A love of camp: think gay camp is all about roasting marshmallows and telling campfire stories? Think again.
All that changed after Robinson attended Youth Enrichment Services' summer camp in New Jersey, a nine-year-old project sponsored by New York City's Lesbian, Gay, Bisexual, and Transgender Community Center. Now 21, Robinson, who eschews labels but uses the "ze" pronoun, has worked as a peer educator and family group leader for YES, has attended community board meetings, and is pursuing a position as a community organizer with FIERCE! a New York City LGBT activism group.
"Young people who attend camp have called it a life-changing experience," says Judy Yu, YES associate director of youth services. "They become connected to a community, and they often leave camp with a real sense of empowerment."
While there are camps for LGBT adults and more than two dozen camps for children of LGBT parents in the United States, there are fewer than 10 camp programs for LGBT youths. The numbers are growing, though--recently the Triangle Foundation of Detroit announced plans for a 2006 summer camp for LGBT and allied youths, joining cities such as New York, Indianapolis, Philadelphia, and Seattle that offer similar programs. The cost, capacity, age range, and focus vary among programs: YES has strong safe-sex and HIV/AIDS-related workshops; the GSA Activist Camps in the California cities of Santa Monica, Oakland, and Fresno feature community-building, skill-building, and political education; and there's a Bible camp in Minnesota for LGBT Christian youths [see sidebar]. But no matter their specific curricula, all the camps prominently feature a leadership training component in their program.
Perhaps most important of all, the camps allow LGBT young people to come together to experience an American ritual most other youths take for granted. "Some youths deal with being excluded on a day-to-day basis," says 21-year-old Cris Benjamin, a genderqueer from Bronx, N.Y. "When they go to camp they learn to love themselves as well as know what it feels like to be part of a community that is more about including instead of excluding."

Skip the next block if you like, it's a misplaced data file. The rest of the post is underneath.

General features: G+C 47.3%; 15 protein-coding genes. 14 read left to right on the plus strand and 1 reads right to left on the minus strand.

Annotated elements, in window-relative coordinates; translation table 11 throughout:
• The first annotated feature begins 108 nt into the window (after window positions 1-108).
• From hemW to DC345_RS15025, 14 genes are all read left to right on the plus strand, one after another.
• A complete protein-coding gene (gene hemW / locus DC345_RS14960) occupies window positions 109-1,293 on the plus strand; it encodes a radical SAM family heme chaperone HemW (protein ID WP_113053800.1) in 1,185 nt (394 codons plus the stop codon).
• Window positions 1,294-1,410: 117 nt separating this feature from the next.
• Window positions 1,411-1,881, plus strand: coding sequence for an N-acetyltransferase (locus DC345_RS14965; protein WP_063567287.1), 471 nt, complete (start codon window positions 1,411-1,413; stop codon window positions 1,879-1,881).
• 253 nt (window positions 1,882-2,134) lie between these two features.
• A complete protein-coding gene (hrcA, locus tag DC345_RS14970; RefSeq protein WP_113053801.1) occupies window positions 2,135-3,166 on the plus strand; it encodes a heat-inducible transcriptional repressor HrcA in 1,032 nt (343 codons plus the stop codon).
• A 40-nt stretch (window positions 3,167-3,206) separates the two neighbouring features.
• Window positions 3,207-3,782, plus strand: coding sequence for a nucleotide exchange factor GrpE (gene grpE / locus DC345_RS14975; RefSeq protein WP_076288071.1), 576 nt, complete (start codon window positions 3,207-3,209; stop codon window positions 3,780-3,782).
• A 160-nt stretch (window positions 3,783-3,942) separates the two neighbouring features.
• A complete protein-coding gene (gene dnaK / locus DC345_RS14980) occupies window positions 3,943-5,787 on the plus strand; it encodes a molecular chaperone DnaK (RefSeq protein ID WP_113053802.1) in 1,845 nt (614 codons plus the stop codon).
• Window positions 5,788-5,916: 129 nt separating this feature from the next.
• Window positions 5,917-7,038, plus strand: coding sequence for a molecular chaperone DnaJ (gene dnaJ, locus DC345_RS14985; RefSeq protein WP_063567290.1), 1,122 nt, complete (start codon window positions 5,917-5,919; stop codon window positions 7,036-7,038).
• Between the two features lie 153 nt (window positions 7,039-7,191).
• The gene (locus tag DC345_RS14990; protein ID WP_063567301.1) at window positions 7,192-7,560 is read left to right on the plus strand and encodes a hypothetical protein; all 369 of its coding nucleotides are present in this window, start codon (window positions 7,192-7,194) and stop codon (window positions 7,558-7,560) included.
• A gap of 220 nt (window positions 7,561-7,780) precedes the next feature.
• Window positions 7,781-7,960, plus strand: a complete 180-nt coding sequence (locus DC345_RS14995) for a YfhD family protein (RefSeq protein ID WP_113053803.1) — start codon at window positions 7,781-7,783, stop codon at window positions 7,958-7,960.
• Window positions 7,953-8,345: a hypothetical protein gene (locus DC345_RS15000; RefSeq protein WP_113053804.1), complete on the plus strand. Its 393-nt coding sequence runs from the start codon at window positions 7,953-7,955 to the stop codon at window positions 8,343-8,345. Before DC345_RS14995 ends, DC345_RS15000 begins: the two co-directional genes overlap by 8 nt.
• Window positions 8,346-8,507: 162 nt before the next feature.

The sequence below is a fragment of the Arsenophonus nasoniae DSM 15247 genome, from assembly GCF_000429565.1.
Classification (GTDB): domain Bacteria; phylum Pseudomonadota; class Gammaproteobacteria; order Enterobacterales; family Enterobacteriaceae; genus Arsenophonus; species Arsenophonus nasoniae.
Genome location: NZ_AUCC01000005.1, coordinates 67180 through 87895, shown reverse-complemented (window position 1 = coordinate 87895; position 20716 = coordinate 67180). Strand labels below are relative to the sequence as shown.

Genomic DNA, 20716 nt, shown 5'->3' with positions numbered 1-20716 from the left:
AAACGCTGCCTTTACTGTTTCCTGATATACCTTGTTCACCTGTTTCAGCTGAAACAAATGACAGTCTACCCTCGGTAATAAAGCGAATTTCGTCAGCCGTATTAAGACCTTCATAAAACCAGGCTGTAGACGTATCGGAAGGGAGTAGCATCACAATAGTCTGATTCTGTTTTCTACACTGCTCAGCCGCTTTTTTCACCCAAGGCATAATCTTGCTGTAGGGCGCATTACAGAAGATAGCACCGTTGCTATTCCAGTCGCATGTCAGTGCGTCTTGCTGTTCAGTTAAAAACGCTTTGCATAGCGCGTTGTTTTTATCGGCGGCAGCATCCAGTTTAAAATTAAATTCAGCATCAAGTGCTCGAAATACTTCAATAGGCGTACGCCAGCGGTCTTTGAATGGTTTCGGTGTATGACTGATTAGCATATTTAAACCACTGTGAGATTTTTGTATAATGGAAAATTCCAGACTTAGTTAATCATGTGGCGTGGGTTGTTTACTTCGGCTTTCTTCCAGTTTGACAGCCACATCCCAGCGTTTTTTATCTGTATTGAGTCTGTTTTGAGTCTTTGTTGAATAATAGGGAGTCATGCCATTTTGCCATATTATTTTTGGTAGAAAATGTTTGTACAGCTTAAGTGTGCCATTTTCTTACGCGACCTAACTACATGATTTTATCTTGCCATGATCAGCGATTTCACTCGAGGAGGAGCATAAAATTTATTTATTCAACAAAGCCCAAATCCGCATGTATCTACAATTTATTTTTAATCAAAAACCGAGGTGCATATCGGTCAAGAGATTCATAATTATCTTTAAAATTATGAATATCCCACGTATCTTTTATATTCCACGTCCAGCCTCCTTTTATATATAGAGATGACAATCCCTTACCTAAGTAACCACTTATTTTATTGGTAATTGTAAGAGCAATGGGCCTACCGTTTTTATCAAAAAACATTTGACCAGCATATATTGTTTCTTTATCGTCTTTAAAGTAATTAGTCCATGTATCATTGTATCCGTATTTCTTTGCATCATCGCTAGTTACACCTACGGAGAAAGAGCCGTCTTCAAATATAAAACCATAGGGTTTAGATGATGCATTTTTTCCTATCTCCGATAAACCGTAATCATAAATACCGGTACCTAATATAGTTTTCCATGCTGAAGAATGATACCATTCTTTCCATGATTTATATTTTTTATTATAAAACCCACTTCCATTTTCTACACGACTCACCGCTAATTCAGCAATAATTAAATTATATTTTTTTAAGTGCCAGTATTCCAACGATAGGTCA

Indeed, the camps are simply like any other summer camp. "Daily activities differ," says Christiana "Kimmi" Ramnine, a 16-year-old lesbian from Brooklyn, N.Y., "from breakout groups like learning how to make paper to learning how to knit. There's a lake to swim in, candles to make. Archery, canoeing, rock-climbing, basketball, volleyball. There's a campfire with s'mores, a talent show, a night hike."
What sets many of the gay camps apart from mainstream camps are workshops about HIV/AIDS, body image, and queer history, along with dances and balls for those in the voguing scene.
Most youths who attend these camps are already out to their families, and some have used the camp experience to come out. But the idea of gay camp has sometimes brought out old stereotypes about LGBT people. "I had a friend who was shocked to learn of gay camp," says Robinson. "The person was religious and was like, 'Why are you going? What do they do there?' They made me feel uncomfortable. They felt like staying with gay people for a week would be a bad influence on me."
In spite of such beliefs the camps continue to flourish, and the results speak for themselves. Past participants have gone on to win scholarships and awards, meet with public officials, and become community leaders and organizers in organizations such as Public Allies, local LGBT centers, and the Gay, Lesbian, and Straight Education Network.
Slowly but surely, the camps have helped to change some minds. "I can honestly say that it has changed my life," says Ramnine. "Most of my straight peers want to go to [LGBT] camp as well--especially after seeing the pictures."